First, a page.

Example 2: Your planner assigns two hours of planned work to a technician for this Wednesday. Since she knows the technician will be pulled off the job several times to perform unplanned work, she inflates the time required to eight hours. All eight hours are recorded as planned work. 
Knowing the reality of your plant from observation, as well as the truth detailed above regarding the only remedy to unplanned work being planned work, is 80% of the mindset change needed at your plant.

Too simplistic you think? Let us walk through a solution with this new foundation.

  1. Get your leadership team to brainstorm the critical reliability challenges you face historically year over year. For example: every year lubrication failures are the number 1 or number 2 downtime root cause; precision maintenance rebuilding pumps is always a top 5 root cause; electric motor maintenance is always a top 5 failure. These challenges will become the focus of planned work crews. Narrow the list to four or less items. Example of focus: you may only have 10% total PM compliance, but you are 95% lube PM compliance. 
  2. Separate your craft technicians into planned and unplanned work crews. You can begin with just one person assigned to planned work. I recommend you take more risk and strive for 20% of your resources. 
  3. Separate your technical support staff (example: engineers) into planned and unplanned support.
  4. Focus these planned resources on the priorities established in number 1.
  5. Require plant manager approval by phone to take resources off planned work – 24/7. Setting priorities, overtime, and contractor support are to be exhausted first. Amazingly, my experience is that the plant manager will receive zero requests.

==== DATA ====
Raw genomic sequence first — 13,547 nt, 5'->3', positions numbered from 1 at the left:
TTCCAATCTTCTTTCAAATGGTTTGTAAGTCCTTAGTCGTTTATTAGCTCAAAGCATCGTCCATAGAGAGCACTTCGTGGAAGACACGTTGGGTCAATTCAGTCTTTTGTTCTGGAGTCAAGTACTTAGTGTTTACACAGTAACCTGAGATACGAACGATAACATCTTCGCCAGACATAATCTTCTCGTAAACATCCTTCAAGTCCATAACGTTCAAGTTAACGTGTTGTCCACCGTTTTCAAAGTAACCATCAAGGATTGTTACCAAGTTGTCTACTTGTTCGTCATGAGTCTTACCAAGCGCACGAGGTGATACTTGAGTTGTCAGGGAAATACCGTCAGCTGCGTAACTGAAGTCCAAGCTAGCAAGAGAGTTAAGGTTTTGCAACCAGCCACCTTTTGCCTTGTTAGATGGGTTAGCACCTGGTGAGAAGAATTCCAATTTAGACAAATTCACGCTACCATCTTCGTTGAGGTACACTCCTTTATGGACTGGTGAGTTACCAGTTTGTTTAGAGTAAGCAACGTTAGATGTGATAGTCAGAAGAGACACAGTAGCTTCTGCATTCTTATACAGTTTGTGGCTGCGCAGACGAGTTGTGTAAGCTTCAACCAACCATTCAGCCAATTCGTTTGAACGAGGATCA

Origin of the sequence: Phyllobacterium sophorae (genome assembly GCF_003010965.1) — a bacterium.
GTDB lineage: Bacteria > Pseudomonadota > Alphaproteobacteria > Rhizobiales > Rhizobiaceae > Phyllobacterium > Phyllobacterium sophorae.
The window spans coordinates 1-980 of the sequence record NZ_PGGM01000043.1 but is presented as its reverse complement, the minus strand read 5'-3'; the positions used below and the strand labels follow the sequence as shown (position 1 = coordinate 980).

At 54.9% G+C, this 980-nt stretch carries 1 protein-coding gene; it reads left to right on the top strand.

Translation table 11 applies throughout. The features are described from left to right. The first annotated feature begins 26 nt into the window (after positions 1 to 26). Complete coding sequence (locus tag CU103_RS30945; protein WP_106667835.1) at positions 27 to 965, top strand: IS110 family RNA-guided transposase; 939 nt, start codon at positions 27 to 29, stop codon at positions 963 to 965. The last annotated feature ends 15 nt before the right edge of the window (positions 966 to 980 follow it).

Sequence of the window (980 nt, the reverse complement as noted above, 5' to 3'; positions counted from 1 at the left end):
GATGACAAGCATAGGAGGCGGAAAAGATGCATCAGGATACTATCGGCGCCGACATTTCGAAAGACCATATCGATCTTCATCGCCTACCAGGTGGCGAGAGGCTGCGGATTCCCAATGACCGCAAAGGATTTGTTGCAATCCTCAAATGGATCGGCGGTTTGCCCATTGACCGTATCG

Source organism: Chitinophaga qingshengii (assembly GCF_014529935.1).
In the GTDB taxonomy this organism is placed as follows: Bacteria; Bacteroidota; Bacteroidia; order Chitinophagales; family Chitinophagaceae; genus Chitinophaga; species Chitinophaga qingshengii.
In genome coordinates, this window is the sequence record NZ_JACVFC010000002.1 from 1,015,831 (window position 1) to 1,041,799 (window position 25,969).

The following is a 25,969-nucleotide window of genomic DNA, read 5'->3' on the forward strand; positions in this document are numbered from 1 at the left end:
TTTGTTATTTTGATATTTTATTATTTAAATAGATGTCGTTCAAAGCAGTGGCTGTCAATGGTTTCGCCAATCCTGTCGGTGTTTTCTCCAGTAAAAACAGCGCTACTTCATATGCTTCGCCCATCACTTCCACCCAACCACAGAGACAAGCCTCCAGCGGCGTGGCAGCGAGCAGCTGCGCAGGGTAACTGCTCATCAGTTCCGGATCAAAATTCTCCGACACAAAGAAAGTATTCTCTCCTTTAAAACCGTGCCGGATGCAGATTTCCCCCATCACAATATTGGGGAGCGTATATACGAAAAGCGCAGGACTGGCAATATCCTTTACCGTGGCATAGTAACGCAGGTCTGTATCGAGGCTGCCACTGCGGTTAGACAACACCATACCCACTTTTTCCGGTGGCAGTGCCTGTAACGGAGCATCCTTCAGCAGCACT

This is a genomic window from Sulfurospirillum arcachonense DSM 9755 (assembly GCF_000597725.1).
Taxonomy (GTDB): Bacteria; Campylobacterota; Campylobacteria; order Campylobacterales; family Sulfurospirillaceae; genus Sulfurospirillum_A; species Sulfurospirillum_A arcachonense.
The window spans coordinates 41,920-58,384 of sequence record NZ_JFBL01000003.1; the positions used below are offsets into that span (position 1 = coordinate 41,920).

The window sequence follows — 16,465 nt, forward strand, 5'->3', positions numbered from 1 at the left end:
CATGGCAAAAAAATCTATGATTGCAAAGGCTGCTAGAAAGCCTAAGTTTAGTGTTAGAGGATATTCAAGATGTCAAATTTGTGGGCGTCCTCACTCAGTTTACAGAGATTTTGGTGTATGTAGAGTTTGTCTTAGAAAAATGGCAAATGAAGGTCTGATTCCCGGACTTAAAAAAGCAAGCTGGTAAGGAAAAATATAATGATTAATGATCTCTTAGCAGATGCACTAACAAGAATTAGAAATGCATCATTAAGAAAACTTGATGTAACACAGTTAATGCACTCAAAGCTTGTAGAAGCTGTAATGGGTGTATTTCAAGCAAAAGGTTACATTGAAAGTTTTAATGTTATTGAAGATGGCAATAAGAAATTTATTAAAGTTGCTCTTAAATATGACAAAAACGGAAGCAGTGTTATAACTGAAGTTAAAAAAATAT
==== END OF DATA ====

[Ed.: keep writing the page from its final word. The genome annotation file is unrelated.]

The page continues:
6. In your morning meetings, reward and recognize the work of planned crews. Example: we completed 10 PMs yesterday or we are running at 95% lubrication PM compliance. To a far lesser degree, mention the unplanned crew’s accomplishments. This will be hard. Winning by planned work is the culture you are reinforcing.
  7. Monitor unplanned downtime events and duration. Celebrate this progress in your morning and monthly meetings. Leadership should connect the dots of planned work and new plant results.
  8. Monthly, evaluate your planned work staffing; can you add one person to planned work? How about two? Secondly, discuss adding more areas of focus for planned work due to new resources.

These actions cost no money and require no more resources. If you are short staffed at present, do not wait. What is missing at plants is understanding of current state through observation, recognition of the truth that the only solution is planned work, and bold leadership. What is stopping you from taking this step on Monday?

About the Author

Joe Kuhn | CMRP

Joe Kuhn, CMRP, former plant manager, engineer, and global reliability consultant, is now president of Lean Driven Reliability LLC. He is the author of the book “Zero to Hero: How to Jumpstart Your Reliability Journey Given Today’s Business Challenges” and the creator of the Joe Kuhn YouTube Channel, which offers content on creating a reliability culture as well as financial independence to help you retire early. Contact Joe Kuhn at [email protected].